The Number Devil: A Mathematical Adventure is an illustrated story about how weird numbers can be. A boy is tormented by a teacher who gives boring math problems in school and then is visited in his dreams by a number devil who introduces him to prime numbers, factorials, number pyramids and a host of other math concepts (but with different names, which would probably get confusing if you were trying to use this as a textbook).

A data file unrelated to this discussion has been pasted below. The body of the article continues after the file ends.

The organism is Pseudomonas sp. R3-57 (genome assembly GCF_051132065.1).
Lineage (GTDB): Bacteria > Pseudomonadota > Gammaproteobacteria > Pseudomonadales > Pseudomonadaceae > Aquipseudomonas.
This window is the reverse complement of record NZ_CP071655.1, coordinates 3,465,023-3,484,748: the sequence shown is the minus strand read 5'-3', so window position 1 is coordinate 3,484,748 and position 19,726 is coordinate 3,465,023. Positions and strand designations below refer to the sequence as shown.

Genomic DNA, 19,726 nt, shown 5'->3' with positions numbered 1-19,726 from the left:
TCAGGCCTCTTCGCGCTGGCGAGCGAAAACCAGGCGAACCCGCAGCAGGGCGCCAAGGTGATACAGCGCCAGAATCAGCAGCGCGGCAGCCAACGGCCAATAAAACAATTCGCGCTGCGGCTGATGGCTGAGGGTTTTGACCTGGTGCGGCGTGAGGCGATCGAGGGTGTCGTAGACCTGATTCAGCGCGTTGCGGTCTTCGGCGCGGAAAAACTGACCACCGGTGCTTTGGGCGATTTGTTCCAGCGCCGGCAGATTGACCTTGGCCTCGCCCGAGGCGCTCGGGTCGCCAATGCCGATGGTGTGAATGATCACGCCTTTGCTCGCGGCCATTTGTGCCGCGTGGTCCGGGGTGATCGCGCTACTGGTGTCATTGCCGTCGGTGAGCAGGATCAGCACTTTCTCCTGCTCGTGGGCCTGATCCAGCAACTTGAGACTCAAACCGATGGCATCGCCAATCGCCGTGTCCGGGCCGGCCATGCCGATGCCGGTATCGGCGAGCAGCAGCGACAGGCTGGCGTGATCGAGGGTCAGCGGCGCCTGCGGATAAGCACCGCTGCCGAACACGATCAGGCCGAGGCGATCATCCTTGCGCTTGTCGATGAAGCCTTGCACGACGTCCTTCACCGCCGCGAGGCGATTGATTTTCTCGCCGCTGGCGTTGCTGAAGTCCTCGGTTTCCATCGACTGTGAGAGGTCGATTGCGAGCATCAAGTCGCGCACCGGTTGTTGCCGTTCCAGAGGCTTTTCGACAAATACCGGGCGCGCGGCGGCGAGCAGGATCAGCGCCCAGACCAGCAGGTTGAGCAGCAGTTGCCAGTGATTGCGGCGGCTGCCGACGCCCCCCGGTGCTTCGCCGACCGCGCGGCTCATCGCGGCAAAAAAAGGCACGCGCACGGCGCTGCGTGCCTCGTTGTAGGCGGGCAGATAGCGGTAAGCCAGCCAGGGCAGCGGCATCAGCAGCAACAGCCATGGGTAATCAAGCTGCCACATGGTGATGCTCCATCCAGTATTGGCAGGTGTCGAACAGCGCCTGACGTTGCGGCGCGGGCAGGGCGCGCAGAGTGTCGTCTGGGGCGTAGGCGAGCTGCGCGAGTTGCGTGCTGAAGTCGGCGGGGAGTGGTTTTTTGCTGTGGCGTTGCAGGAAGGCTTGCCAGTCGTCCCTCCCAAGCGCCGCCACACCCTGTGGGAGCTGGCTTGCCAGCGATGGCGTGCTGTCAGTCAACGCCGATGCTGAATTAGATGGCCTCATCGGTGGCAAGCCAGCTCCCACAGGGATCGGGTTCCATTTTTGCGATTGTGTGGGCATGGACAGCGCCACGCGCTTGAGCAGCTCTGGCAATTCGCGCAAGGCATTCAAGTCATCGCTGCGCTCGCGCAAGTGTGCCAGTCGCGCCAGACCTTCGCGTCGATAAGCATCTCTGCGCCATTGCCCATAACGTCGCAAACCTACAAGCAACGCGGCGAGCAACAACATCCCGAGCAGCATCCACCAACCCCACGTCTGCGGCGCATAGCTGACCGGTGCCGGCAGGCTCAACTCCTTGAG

The introductions are not at all in-depth; they mostly focus on how weird it is that numbers can do these things. So it’s probably a lousy textbook. And it’s not really much of a story either. What it is is a kind of children’s Socratic dialogue about numbers. No real explanations are given but intriguing hints about the depths to which you can explore Fibonacci sequences and the like litter the pages. It’s like a field of rabbit holes for someone to get intrigued by and then fall into by getting answers (such as they are) in other books.